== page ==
I am pissed.
I’ve been angry before about all this nonsense, but never this angry. I know that’s a weakness, and I will work hard to calm down, but I just want to vent.
Why am I mad? I seem to have a very short fuse with people who show no humility, no ability to consider different viewpoints, and hold firm on their own biased position with anger, arrogance, belligerence, and a “holier than thou” moral attitude. I have a short fuse with people who do not recognize expertise in others and show intense disrespect for opposing positions. I have a short fuse with nasty people.
So what’s new? Right from the beginning with all this Covid insanity I noticed that very few people “on that side of the fence” were calm about it all. I felt like I was the little chicken peep who believed the sky was falling and in his excited exuberance scampered about the farm, believing he was being a great help, and screaming to all he ran into, “The sky is falling, the sky is falling!!” I thought people would embrace me, “Oh my, really? Tell me what you know!!”
That was then. I am no longer chicken little, but I do occasionally say things to friends (who are unfortunately sheep) where the response is an incredulous, “What?? What did you say??” Oops.
What prompted this article was just a situation like this. A very close friend who has been in my inner circle for forty years and whom I consider one of my dearest brothers, is very clearly on the other side of the Covid tracks. We have made an agreement that we will only talk about music, cats, funny dogs, and maybe a squirrel story now and then. Invariably he will break this promise with subtle, rather passive aggressive, comments, like, “Can you believe people are still complaining about the vaccine?” Now why did he go and do that? I am pretty good with keeping the “don’t talk about it” promise, but when he breaks it himself, I can’t stay silent. So…I replied with, “Just curious, do you know that the vaccines don’t work? That all they have been jacked up to be has fallen flat?”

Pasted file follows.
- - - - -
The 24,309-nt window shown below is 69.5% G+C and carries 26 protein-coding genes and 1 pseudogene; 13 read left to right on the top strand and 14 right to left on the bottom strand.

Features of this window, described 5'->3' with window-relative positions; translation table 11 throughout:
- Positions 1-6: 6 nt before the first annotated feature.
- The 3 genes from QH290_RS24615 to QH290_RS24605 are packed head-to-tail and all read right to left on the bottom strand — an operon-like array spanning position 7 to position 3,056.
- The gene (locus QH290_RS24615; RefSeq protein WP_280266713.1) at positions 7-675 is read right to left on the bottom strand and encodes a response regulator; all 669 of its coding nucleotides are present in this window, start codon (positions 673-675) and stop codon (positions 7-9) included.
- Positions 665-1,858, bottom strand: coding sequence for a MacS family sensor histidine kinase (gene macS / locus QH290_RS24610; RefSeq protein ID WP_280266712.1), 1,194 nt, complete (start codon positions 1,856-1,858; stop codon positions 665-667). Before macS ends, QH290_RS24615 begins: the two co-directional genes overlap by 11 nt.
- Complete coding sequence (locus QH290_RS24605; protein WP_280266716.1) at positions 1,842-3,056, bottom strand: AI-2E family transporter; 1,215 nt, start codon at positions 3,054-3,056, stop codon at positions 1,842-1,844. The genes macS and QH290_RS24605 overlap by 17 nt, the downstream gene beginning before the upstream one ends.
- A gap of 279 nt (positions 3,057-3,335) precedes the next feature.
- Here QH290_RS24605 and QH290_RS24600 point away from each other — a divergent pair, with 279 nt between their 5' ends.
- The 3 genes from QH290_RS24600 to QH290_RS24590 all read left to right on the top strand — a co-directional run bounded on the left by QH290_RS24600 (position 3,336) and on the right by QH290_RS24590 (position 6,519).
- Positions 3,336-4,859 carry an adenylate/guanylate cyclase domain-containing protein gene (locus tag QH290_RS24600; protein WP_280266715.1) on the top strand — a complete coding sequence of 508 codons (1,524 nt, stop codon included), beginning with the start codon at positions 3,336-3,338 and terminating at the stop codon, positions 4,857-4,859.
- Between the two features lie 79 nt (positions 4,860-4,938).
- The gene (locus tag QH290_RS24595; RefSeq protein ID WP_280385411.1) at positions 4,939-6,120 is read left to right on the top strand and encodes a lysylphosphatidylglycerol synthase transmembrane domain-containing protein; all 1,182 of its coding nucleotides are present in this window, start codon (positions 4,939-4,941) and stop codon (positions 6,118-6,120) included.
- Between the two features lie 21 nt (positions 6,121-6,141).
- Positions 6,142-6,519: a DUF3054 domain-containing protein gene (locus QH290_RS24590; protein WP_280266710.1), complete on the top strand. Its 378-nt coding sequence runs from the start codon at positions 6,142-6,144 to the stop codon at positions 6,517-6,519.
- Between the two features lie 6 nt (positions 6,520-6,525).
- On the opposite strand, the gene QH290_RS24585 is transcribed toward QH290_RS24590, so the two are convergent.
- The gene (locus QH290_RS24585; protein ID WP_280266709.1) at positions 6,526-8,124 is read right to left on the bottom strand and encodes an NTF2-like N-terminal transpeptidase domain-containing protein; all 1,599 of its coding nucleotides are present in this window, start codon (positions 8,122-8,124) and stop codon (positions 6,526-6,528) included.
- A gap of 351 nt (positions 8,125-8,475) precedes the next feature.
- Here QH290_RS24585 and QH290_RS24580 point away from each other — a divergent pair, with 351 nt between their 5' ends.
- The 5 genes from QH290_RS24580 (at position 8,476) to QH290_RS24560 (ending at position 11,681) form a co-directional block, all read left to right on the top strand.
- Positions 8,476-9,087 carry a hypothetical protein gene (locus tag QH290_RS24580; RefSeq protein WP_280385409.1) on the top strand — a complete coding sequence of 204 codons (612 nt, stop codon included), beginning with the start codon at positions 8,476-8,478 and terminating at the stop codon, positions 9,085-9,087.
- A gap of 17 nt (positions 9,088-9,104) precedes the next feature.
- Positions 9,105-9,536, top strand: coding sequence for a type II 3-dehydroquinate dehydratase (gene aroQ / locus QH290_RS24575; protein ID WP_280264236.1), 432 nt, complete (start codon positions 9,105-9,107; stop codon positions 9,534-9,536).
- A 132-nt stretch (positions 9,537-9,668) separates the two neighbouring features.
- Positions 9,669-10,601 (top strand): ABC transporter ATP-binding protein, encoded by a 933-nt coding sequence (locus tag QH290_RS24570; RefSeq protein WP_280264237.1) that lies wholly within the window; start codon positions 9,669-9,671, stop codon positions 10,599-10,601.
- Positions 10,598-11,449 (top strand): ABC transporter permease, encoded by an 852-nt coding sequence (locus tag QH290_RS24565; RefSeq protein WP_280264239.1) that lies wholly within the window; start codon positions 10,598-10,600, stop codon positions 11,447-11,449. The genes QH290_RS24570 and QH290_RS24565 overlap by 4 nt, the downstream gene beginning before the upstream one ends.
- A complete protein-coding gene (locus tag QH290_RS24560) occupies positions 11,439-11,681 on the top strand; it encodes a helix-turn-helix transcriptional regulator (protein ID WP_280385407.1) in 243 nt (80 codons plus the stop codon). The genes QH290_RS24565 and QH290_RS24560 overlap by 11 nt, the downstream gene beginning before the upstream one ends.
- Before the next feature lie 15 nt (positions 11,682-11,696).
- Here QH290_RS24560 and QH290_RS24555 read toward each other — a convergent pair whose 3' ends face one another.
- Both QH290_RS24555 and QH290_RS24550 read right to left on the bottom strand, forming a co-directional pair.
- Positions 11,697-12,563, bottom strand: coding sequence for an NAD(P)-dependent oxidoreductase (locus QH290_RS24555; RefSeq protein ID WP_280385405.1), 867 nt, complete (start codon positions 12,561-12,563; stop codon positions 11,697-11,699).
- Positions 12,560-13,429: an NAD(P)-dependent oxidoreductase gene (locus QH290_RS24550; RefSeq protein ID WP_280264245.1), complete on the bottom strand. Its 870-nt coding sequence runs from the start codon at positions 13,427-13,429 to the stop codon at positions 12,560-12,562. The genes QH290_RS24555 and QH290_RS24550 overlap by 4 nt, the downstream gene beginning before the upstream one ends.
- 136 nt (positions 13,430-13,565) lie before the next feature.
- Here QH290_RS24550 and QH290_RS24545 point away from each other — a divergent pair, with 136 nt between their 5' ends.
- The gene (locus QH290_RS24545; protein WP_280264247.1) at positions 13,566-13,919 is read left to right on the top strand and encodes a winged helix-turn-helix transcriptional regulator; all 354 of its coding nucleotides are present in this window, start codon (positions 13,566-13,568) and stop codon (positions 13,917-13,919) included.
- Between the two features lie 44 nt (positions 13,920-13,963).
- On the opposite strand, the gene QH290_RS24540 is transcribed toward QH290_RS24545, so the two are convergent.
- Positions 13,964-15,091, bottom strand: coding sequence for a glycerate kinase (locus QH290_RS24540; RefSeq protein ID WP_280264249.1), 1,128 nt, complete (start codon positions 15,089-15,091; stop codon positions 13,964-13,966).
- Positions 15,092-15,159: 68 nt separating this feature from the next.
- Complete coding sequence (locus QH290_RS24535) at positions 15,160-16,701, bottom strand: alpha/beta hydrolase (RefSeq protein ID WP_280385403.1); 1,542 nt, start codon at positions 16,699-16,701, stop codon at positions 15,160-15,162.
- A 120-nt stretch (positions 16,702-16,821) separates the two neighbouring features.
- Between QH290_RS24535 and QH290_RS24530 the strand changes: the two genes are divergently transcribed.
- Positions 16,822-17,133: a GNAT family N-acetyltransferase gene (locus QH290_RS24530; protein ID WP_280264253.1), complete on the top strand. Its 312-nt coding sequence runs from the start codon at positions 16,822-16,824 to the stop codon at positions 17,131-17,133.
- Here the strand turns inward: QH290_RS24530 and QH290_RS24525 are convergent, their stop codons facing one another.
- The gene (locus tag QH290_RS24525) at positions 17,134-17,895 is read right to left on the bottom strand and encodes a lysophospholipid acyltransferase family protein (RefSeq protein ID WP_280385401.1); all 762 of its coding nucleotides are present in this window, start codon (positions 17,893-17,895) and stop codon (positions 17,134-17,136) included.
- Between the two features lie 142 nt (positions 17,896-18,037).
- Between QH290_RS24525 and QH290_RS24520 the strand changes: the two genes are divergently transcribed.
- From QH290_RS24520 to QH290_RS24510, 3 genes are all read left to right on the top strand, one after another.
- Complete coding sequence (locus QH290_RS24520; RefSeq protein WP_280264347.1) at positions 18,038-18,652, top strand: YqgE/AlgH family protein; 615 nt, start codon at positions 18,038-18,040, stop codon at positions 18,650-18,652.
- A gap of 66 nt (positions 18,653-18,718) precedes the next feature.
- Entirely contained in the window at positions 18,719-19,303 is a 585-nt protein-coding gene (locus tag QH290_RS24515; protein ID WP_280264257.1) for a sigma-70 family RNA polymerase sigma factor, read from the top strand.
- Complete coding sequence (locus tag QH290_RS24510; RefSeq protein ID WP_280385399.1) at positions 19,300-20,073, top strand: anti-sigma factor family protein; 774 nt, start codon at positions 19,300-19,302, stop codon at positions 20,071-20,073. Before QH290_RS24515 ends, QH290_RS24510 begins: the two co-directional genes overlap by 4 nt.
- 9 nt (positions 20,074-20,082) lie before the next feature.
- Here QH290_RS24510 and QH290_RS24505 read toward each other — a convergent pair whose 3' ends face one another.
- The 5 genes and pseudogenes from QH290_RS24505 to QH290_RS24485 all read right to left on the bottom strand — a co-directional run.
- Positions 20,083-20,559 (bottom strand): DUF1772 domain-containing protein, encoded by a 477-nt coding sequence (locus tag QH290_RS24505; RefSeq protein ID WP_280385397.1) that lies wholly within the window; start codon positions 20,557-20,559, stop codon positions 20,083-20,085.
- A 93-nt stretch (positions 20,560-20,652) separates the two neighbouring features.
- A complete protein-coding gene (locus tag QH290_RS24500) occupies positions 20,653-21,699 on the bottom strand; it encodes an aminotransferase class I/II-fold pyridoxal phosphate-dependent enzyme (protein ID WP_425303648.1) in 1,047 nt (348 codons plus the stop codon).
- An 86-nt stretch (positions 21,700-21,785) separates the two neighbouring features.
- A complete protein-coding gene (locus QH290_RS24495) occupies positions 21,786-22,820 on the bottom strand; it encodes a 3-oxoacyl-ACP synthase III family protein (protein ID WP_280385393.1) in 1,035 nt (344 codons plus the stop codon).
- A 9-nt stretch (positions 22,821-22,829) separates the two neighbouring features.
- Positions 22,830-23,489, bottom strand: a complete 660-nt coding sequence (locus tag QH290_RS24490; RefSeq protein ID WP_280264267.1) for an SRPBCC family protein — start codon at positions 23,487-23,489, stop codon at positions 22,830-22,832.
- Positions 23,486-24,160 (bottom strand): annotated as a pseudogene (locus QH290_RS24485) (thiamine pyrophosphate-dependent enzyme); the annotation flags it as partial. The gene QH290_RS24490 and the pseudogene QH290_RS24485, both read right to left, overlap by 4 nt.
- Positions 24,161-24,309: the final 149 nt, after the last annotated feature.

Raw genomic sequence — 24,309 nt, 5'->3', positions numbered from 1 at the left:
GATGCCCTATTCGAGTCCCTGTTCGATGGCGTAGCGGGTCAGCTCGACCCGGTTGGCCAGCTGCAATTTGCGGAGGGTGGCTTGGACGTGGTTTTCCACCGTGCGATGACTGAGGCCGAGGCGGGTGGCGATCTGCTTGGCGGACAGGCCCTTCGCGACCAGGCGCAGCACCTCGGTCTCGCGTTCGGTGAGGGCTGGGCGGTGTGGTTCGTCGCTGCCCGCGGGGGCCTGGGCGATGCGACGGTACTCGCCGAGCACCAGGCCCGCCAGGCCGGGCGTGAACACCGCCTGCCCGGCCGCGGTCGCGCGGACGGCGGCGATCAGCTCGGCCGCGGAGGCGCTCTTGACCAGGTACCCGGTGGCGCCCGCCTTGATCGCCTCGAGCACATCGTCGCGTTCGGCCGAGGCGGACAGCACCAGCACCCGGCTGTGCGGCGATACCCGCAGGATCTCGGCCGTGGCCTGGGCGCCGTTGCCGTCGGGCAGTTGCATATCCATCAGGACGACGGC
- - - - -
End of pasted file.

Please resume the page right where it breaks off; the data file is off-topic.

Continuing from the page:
Well…the argument that ensued was not pretty. The thing that gets my goat is not that he disagrees (which is indeed stupid, but I can overlook that) but that he gets belligerent about it. It is that “What??? What did you say??” attitude and he then takes the opportunity to send me a text questioning what I really believe about all this, like a competency test you would take to get a job, or a cognitive functioning test to keep your driver’s license. When I said what I said that got him going it was as if I had said there were two moons that circled the earth, or that water boiled at 10° C, or something equally preposterous. This makes me angry, and after I get through my anger, I start to question my friend’s sanity (and I am sure he is questioning mine.) Which one of us is crazy? Well, I do know water boils at 100° C, so I know I have at least some objective awareness. And I don’t expect him to agree with me, I only expect him to allow me to state an opinion without questioning my sanity.